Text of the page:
By Nothando Bhila
AT a tender the age of nine months, Tiger Woods’ golf talent was identified by his father Earl Woods. The power of fathers upon their children, a prodigy indeed. This is a touching story that portrays the role fathers play in our lives as evidenced by Woods’ golfing success, thus fulfilling Albert Einstein’s words: “Education is not the learning of facts, but the training of the mind to think.”
Malam Mamuda Kibir Dutsinma goes on to say: “The basic truth of life is that the skills that are needed to be much sought-after and become more successful in life are not really found within the walls of the classrooms, you are full of possibilities when you think beyond your degrees and certificates”.
This story shows how involved Earl Woods was with his son’s life from such a tender age to be able to spot such a gift in him. In my opinion, the gift of discernment was at work as well as the science of observation.
In Ghana we met Gyakie, a female musician who was raised in Kumasi in the Ashanti region.
She was born into a family of musicians and by age eight, she had started joining her father in the studio. She was also influenced by Asa and Ghanaian musician Omar Sterling of R2Bees.
This is another touching story on fathers and how they can play a part in what becomes of their children and contribute to how they make a living later in life, if not from a young age as we have already seen from the above models.
Coming back home to Zimbabwe, we have Mudiwa Hood, whose father and great-grandfather also played an interesting role in shaping who he is today. Hood is not his stage name but it is actually his real name as his great-grandfather’s name was Hood.
The socialite sensation could not have been any better than his rich history that has proudly landed him the brand he is today, Mudiwa Hood, we applaud the social work he does in the community.
A father’s love is one of the greatest influences on personality development, which is one of many findings in a new large-scale analysis of research about the power of parental rejection and acceptance in shaping our personalities as children and into adulthood.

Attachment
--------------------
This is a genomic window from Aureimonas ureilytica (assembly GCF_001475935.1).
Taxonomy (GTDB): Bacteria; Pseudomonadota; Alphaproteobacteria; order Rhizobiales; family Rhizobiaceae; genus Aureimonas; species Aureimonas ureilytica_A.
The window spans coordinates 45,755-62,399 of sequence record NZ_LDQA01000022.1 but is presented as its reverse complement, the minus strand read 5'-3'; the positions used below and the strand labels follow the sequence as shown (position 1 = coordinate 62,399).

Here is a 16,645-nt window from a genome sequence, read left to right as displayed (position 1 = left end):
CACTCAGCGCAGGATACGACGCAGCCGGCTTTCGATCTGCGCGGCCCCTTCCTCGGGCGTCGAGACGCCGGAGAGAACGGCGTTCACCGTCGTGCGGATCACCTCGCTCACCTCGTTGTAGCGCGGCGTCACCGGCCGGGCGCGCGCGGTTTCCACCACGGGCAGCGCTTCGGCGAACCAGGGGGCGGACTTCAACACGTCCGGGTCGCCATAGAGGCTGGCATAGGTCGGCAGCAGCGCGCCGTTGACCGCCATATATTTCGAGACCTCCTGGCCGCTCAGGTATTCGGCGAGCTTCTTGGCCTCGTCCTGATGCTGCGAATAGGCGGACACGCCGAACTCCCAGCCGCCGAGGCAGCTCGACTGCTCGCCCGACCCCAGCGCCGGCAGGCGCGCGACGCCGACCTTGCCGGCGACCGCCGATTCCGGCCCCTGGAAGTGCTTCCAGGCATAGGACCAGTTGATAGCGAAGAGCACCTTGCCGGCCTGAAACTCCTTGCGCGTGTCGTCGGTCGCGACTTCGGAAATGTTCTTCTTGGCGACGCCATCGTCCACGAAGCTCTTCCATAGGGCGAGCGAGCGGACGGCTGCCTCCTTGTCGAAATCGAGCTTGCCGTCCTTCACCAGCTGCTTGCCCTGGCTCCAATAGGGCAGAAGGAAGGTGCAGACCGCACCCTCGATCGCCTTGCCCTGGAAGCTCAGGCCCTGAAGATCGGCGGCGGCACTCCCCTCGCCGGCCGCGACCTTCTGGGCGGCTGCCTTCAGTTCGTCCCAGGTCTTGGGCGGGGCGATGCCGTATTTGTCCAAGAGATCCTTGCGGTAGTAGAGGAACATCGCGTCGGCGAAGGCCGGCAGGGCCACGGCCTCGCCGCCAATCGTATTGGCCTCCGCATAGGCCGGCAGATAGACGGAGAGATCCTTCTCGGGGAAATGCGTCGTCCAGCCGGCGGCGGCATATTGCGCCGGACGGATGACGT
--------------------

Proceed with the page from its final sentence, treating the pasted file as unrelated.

Fathers do not verbalise as much as mothers do, they tend to be more direct and use fewer words. They may seem to be “too tough” than the moms, but their toughness is rooted in helping children to be prepared for real life.
Sulumani Chimbetu, the son of the late dendera musician Simon Chopper Chimbetu, was influenced to sing by his father who rose to stardom in the 1990s and it became somewhat a taboo to watch the musical show, Mutinhimira Wemimhanzi Ezomgido on Zimbabwe Broadcasting Corporation (ZBC-tv) without one of his songs featuring.
The founder of Killian Education Trust is the son of a teacher and he told himself he would not follow in his father’s footsteps until he got an appreciation of what he did.
He not only named the education trust after his father, but went on to become a teacher too and he thoroughly enjoys his job and the contribution he is making to Zimbabwe’s education system.
The very author of this article won an award for writing at the age of 10 after her father Clarence, Ransome Bhila had accustomed her to writing and reading. Her father’s influence is so much so that words are to date among her favourite toys.
Her late grandfather Ransome Bhila was a man who enjoyed philanthropic work in Manicaland East, becoming one of the first headmasters in this region until he went to be with the Lord in 1960. He believed in giving back to the community because we do not live on islands since the community plays a role in our success. Some of the rewards God gives us are for our great-grandparents who honoured God, but did not get what they deserved.
This Father’s Day, as I wrap up this article, help educate an Epworth girl through the Ransome Campaign run by Family Integration Serum Trust and take part in writing the epic story about her life journey like the stories we have read about here today.
Biblically, the father is the head of the family, the steering wheel of the family. This Father’s Day, help strengthen the family unit by educating an Epworth girl so that they can better explore the opportunities life throws at them from the training they receive to think along the lines of Albert Einstein and Malam Mamuda Kibir Dutsinma’s school of thought.
- Nothando Bhila is a Pan-African writer passionate about issues to do with Africa. She writes here in her personal capacity.